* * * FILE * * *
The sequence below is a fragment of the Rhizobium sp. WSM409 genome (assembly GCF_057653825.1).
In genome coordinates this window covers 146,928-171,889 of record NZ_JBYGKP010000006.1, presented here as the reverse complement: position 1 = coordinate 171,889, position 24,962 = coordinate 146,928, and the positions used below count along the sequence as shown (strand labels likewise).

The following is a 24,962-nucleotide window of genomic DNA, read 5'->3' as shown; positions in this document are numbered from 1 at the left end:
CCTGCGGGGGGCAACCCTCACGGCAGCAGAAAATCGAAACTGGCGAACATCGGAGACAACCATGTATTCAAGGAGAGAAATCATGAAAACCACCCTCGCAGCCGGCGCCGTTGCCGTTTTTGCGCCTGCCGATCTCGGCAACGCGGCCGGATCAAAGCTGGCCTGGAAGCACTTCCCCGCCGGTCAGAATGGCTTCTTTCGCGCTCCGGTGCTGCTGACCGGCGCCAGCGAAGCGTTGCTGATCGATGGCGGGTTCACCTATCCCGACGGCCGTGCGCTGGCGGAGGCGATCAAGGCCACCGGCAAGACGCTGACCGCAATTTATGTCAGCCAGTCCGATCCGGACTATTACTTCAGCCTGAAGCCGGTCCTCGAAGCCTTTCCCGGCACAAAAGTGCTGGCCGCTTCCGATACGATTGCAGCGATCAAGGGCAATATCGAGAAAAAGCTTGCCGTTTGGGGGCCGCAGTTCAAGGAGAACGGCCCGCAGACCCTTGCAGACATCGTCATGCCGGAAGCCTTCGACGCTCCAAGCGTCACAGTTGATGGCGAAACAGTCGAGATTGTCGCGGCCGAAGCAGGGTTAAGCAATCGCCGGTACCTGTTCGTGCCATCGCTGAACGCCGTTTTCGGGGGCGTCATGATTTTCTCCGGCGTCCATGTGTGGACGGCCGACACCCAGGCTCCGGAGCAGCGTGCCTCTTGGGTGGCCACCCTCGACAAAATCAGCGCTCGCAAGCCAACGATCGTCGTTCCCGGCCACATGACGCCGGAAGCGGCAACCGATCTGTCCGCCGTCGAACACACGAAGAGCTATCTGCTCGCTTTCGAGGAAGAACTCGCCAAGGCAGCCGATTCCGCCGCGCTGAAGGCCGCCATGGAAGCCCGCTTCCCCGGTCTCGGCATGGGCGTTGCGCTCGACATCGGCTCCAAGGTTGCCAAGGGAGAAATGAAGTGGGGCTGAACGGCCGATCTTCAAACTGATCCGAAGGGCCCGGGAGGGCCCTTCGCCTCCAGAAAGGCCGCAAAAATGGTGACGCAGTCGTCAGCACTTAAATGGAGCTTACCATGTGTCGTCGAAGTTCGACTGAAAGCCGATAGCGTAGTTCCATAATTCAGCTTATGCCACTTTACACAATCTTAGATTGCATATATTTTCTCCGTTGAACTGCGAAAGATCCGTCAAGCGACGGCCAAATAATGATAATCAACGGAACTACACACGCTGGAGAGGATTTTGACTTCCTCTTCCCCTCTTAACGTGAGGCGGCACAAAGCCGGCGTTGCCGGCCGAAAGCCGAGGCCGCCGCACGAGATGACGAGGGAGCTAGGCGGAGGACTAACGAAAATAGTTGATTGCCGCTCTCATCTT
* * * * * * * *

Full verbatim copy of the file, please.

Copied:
The sequence below is a fragment of the Rhizobium sp. WSM409 genome (assembly GCF_057653825.1).
In genome coordinates this window covers 146,928-171,889 of record NZ_JBYGKP010000006.1, presented here as the reverse complement: position 1 = coordinate 171,889, position 24,962 = coordinate 146,928, and the positions used below count along the sequence as shown (strand labels likewise).

The following is a 24,962-nucleotide window of genomic DNA, read 5'->3' as shown; positions in this document are numbered from 1 at the left end:
CCTGCGGGGGGCAACCCTCACGGCAGCAGAAAATCGAAACTGGCGAACATCGGAGACAACCATGTATTCAAGGAGAGAAATCATGAAAACCACCCTCGCAGCCGGCGCCGTTGCCGTTTTTGCGCCTGCCGATCTCGGCAACGCGGCCGGATCAAAGCTGGCCTGGAAGCACTTCCCCGCCGGTCAGAATGGCTTCTTTCGCGCTCCGGTGCTGCTGACCGGCGCCAGCGAAGCGTTGCTGATCGATGGCGGGTTCACCTATCCCGACGGCCGTGCGCTGGCGGAGGCGATCAAGGCCACCGGCAAGACGCTGACCGCAATTTATGTCAGCCAGTCCGATCCGGACTATTACTTCAGCCTGAAGCCGGTCCTCGAAGCCTTTCCCGGCACAAAAGTGCTGGCCGCTTCCGATACGATTGCAGCGATCAAGGGCAATATCGAGAAAAAGCTTGCCGTTTGGGGGCCGCAGTTCAAGGAGAACGGCCCGCAGACCCTTGCAGACATCGTCATGCCGGAAGCCTTCGACGCTCCAAGCGTCACAGTTGATGGCGAAACAGTCGAGATTGTCGCGGCCGAAGCAGGGTTAAGCAATCGCCGGTACCTGTTCGTGCCATCGCTGAACGCCGTTTTCGGGGGCGTCATGATTTTCTCCGGCGTCCATGTGTGGACGGCCGACACCCAGGCTCCGGAGCAGCGTGCCTCTTGGGTGGCCACCCTCGACAAAATCAGCGCTCGCAAGCCAACGATCGTCGTTCCCGGCCACATGACGCCGGAAGCGGCAACCGATCTGTCCGCCGTCGAACACACGAAGAGCTATCTGCTCGCTTTCGAGGAAGAACTCGCCAAGGCAGCCGATTCCGCCGCGCTGAAGGCCGCCATGGAAGCCCGCTTCCCCGGTCTCGGCATGGGCGTTGCGCTCGACATCGGCTCCAAGGTTGCCAAGGGAGAAATGAAGTGGGGCTGAACGGCCGATCTTCAAACTGATCCGAAGGGCCCGGGAGGGCCCTTCGCCTCCAGAAAGGCCGCAAAAATGGTGACGCAGTCGTCAGCACTTAAATGGAGCTTACCATGTGTCGTCGAAGTTCGACTGAAAGCCGATAGCGTAGTTCCATAATTCAGCTTATGCCACTTTACACAATCTTAGATTGCATATATTTTCTCCGTTGAACTGCGAAAGATCCGTCAAGCGACGGCCAAATAATGATAATCAACGGAACTACACACGCTGGAGAGGATTTTGACTTCCTCTTCCCCTCTTAACGTGAGGCGGCACAAAGCCGGCGTTGCCGGCCGAAAGCCGAGGCCGCCGCACGAGATGACGAGGGAGCTAGGCGGAGGACTAACGAAAATAGTTGATTGCCGCTCTCATCTT